Experience in Niger and Kaduna states
There is widespread and growing interest in designing and implementing social health insurance schemes (SHIS) across many low- and middle-income countries as a means to improve financial protection and achieve universal health coverage. SHIS have the potential to effectively help countries advance universal health coverage (UHC) — by mobilizing additional domestic resources for health, introducing essential institutional changes needed for improved health system quality and efficiency, and ultimately providing better health coverage for citizens.
The approach for the design of a SHIS is particularly important, because research suggests that variations within the key design features of SHIS may explain failure, successes, and the speed at which UHC objectives are reached. A poorly designed and implemented SHIS can have negative consequences, such as cost escalation, and limited distribution of resources to subsidize the poor and the vulnerable.
The design of the scheme
In Nigeria, Results for Development (R4D) partnered with Nigeria-based firm, Health System Consult Limited (HSCL), to provide technical support to Niger and Kaduna state governments in the design and implementation of each state’s health insurance scheme. An integral aspect of this support was building an evidence base that would inform the design of the scheme and ensure alignment with best practices and socioeconomic realties of the states.
Our shared goal was to cultivate a culture of evidence generation and utilization across both states that would be adapted not only during the design phase but also during the course of implementation.
Therefore, key government actors in each state were fully engaged throughout the process, including the scheme agency, members of the department of planning research and statistics (DPRS) in the ministry of health, scheme’s beneficiaries, and health care providers. This built ownership of key stakeholders as well as increased their capacities to implement UHC reforms.
To this end, multiple quantitative and qualitative research and analytics were conducted in each state to generate evidence. One of the first of such activities was a fiscal space analysis conducted in Niger state to identify financial constraints and explore different opportunities for state to mobilize additional funds for health, and especially for the scheme.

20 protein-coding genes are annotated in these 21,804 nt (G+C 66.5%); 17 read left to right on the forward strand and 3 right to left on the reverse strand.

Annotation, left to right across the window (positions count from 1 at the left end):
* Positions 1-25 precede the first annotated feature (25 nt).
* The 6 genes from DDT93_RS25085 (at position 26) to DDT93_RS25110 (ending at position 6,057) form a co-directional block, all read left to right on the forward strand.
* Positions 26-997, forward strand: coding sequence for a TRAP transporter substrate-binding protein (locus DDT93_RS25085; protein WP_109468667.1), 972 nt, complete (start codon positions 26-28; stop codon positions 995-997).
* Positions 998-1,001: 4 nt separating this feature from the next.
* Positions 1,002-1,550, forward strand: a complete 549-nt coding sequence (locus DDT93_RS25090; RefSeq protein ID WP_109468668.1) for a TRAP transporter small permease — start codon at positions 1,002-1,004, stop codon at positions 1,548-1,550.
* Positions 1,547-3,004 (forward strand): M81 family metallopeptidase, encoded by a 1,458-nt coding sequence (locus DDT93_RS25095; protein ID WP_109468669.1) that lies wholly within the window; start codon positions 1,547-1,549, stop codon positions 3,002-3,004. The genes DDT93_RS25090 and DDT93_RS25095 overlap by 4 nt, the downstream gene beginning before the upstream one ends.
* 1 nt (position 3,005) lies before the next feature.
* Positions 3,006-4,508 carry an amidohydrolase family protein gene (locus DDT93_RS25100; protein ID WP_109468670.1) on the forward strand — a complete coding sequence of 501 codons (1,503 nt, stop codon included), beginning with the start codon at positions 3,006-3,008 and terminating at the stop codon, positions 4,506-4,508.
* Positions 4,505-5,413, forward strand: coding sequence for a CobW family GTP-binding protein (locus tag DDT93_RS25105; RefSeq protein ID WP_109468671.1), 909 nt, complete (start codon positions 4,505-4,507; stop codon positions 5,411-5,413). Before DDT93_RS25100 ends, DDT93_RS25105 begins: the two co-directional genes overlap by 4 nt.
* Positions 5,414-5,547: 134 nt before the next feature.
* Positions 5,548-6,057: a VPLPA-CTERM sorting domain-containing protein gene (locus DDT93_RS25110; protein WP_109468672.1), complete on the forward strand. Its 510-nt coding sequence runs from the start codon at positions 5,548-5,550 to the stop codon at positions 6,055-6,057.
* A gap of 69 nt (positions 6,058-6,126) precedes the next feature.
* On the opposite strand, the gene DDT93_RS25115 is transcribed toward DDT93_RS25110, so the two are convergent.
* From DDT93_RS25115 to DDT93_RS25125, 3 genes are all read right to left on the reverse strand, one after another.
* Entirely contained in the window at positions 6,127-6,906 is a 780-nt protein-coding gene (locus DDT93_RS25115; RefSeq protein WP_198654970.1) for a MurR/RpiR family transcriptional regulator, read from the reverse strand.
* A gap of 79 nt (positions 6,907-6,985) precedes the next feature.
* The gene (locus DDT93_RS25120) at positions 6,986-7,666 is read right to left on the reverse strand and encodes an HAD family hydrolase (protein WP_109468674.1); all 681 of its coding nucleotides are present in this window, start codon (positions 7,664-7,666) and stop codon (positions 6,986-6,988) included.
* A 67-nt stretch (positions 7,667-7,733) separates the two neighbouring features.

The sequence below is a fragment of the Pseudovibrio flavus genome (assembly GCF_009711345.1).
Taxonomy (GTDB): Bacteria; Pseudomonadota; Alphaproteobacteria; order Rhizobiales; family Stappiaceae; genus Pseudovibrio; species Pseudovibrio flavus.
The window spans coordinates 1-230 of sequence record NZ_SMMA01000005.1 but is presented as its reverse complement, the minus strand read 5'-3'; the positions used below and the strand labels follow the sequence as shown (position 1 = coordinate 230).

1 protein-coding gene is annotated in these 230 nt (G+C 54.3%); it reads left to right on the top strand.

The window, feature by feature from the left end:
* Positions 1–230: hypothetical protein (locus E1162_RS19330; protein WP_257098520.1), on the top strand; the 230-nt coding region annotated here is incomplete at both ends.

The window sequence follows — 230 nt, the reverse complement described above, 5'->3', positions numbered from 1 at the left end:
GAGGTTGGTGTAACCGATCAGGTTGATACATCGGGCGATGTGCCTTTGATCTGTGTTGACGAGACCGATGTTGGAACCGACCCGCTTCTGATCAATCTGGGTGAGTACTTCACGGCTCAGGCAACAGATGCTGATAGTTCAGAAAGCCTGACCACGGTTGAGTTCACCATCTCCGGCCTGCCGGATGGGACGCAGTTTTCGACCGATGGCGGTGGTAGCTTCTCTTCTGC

Furthermore, a UHC readiness assessment was conducted in both states, which enabled the identification of gaps in the states’ UHC journey and provided feasible approaches to design and implementing the scheme. The assessment: (1) presented evidence that informed decision making in the scheme design process, (2) provided recommendations on channels to provide high quality services, and (3) highlighted any additional policy and operational initiatives necessary for the success of the scheme.
The outcomes of the readiness assessments served as a foundation for conducting subsequent in-depth analyses on key design elements of the schemes in both states, including costing the benefits package and a sustainable funding analysis. The “benefits package” refers to all the health services (and commodities) that would be offered to all SHIS enrollees (often with specific details of what is to be included and excluded).
From global experience, essential benefits package tends to be the viable option in contexts with scarce resources and limited fiscal space. The states were able to cost the benefits package to help determine funding requirements for delivering basic and essential services to the population. The exercise informed the states’ prioritization and decision making regarding what services can and cannot be covered, and for what reasons. This included making trade-offs between cost-effective (value for money) options and population needs.
Findings of the benefits package costing contributed toward a broader sustainable funding analysis that compared scheme costs against potential sources of revenue to provide an evidence-based estimate of resources required to ensure scheme is financially sustainable in the long run.
Key Factors to Address Challenges of Evidence Utilization